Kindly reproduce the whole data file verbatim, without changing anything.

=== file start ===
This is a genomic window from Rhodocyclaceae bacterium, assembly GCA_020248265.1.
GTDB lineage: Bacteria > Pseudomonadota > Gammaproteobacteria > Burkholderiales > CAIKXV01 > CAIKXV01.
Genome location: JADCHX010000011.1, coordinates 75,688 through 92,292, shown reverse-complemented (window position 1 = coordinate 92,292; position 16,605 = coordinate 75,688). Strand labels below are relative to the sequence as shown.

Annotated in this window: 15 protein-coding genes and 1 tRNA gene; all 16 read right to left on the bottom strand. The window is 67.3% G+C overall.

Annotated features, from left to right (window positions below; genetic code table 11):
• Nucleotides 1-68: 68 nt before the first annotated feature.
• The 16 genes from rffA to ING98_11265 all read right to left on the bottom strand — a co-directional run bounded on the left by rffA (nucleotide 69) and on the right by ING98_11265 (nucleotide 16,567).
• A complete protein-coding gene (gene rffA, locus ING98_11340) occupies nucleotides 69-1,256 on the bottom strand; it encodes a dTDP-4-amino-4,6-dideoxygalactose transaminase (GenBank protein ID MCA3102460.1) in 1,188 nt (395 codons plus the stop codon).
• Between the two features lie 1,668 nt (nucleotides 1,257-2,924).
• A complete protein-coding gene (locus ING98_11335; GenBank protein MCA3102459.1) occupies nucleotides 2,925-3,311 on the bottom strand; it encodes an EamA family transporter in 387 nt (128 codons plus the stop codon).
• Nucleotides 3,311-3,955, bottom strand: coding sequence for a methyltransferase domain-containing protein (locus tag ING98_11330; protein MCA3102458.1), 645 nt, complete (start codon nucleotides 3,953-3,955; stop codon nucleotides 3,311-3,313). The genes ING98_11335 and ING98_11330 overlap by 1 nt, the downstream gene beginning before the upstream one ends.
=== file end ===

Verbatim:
This is a genomic window from Rhodocyclaceae bacterium, assembly GCA_020248265.1.
GTDB lineage: Bacteria > Pseudomonadota > Gammaproteobacteria > Burkholderiales > CAIKXV01 > CAIKXV01.
Genome location: JADCHX010000011.1, coordinates 75,688 through 92,292, shown reverse-complemented (window position 1 = coordinate 92,292; position 16,605 = coordinate 75,688). Strand labels below are relative to the sequence as shown.

Annotated in this window: 15 protein-coding genes and 1 tRNA gene; all 16 read right to left on the bottom strand. The window is 67.3% G+C overall.

Annotated features, from left to right (window positions below; genetic code table 11):
• Nucleotides 1-68: 68 nt before the first annotated feature.
• The 16 genes from rffA to ING98_11265 all read right to left on the bottom strand — a co-directional run bounded on the left by rffA (nucleotide 69) and on the right by ING98_11265 (nucleotide 16,567).
• A complete protein-coding gene (gene rffA, locus ING98_11340) occupies nucleotides 69-1,256 on the bottom strand; it encodes a dTDP-4-amino-4,6-dideoxygalactose transaminase (GenBank protein ID MCA3102460.1) in 1,188 nt (395 codons plus the stop codon).
• Between the two features lie 1,668 nt (nucleotides 1,257-2,924).
• A complete protein-coding gene (locus ING98_11335; GenBank protein MCA3102459.1) occupies nucleotides 2,925-3,311 on the bottom strand; it encodes an EamA family transporter in 387 nt (128 codons plus the stop codon).
• Nucleotides 3,311-3,955, bottom strand: coding sequence for a methyltransferase domain-containing protein (locus tag ING98_11330; protein MCA3102458.1), 645 nt, complete (start codon nucleotides 3,953-3,955; stop codon nucleotides 3,311-3,313). The genes ING98_11335 and ING98_11330 overlap by 1 nt, the downstream gene beginning before the upstream one ends.